“Smoke and Mirrors”

Ever notice how most of the makeup and skin care commercials appear to always use the faces of young and gorgeous models? These sweet young things could smear mud on their faces each night and wake up looking fabulous. When you are young with reasonably good skin, you can go barefaced and no one would think you were anything but beautiful. What would really impress me is if they used an older face in the ads using products appropriate for older skin.

The care and feeding of older skin is a whole different ballgame. While I won’t spend much time on my hair, I will take time with my face. I start my morning routine using a gentle cleanser, then clean it off with warm water on a textured washcloth (which acts as a gentle exfoliating), followed by swiping a cotton ball dipped in witch hazel over my face and neck as a toner. I use a good moisturizer with sunscreen that works with my skin (dry), then followed by a subtle base makeup. Now comes the fun part: concealer and the “magic stick.”

My concealer is one of the things I cannot do without because it does exactly what the name implies: it conceals. Basically, I dot it on all my problem areas: dark spots (there are enough of them to warrant playing Connect the Dots), red spots, under the eyes, etc. Then I blend it in to keep up the appearance of fairly flawless skin. (Seriously ladies; it’s all smoke and mirrors, but it WORKS.)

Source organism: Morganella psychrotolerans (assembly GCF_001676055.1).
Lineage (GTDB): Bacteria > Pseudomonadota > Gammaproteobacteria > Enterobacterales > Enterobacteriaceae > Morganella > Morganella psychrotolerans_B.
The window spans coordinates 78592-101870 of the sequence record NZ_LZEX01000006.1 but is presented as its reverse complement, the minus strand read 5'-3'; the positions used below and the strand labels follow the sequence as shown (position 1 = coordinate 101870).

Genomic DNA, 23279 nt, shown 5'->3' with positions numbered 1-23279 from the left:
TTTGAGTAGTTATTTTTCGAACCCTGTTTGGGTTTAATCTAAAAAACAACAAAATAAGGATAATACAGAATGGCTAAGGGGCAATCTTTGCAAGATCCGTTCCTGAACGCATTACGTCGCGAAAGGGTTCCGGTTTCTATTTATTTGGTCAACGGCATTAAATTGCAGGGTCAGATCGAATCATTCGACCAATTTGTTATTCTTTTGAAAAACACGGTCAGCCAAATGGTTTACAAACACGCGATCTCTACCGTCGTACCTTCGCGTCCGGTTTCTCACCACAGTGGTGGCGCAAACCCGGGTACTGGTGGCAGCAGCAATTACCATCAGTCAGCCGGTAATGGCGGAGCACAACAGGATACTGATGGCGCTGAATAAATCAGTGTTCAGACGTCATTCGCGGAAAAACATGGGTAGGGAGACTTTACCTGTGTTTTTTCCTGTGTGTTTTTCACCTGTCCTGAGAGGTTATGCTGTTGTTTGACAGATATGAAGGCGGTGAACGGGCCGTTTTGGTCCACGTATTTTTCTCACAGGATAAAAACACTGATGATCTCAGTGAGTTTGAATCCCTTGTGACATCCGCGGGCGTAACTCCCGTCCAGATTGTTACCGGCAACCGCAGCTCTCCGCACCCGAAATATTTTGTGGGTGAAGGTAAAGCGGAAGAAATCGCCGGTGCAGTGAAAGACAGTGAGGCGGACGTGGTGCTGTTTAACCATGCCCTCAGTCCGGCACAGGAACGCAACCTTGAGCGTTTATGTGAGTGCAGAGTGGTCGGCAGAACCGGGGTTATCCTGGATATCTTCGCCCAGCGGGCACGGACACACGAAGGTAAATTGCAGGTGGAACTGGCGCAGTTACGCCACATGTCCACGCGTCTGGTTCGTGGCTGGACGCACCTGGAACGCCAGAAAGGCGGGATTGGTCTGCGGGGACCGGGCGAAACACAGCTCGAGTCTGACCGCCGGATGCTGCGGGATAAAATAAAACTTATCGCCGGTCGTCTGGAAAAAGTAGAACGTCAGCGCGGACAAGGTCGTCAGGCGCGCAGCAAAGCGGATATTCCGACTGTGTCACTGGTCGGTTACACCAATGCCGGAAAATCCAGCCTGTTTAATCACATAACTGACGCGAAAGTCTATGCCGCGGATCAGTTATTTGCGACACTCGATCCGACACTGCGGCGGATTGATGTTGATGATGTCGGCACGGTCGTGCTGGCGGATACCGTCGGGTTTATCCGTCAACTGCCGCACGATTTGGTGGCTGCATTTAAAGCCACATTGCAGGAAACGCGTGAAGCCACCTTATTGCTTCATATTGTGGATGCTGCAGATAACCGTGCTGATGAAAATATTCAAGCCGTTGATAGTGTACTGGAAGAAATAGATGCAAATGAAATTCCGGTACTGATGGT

Then comes the magic stick–this is a just a fancified pencil consisting of a luminous makeup used for highlighting cheekbones and under eyebrows. It usually comes in skin-flattering shades such as light gold, pink or pearly white. You can pay an exorbitant amount of cash for one at the makeup departments in the mall, or pick up one at the Dollar Store (usually in pink) for–you guessed it–a dollar!

The fact that it is luminous spreads a whole lot of optical kindness on your face; anything *luminous reflects the light. And if your skin reflects the light, any flaws are much less likely to stand out. Major bonus: that luminous touch also gives the appearance of youthful skin. (Told you it was magic!)

Once those basics are done, then comes the rest of the makeup; blush, eyeliner, mascara and eyebrows. I have exactly three eyebrow hairs on one side, and four on the other. So I’ve learned to be an absolute Da Vinci with an eyebrow pencil (the trick is to blend with an eyebrow brush after using the pencil). The end of the whole deal is lipstick; these days it’s raspberry-tinted lip moisturizer.

I’ll just bet that all those young and lovely models they use for makeup commercials look positively radiant when they roll out of bed in the morning. That’s youth for you, and we’ve all enjoyed it immensely. But working with older skin is a different story, so it requires a bit of time, magic and confidence.

Actually confidence is the  most important part of looking  good; hair, makeup and body. There is no point in mourning how we used to look; just do as the song says: “accentuate the positive.”

*Another way to illuminate your look is to wear pearls; pearl earrings and necklaces also reflect light and give your skin a softer look.

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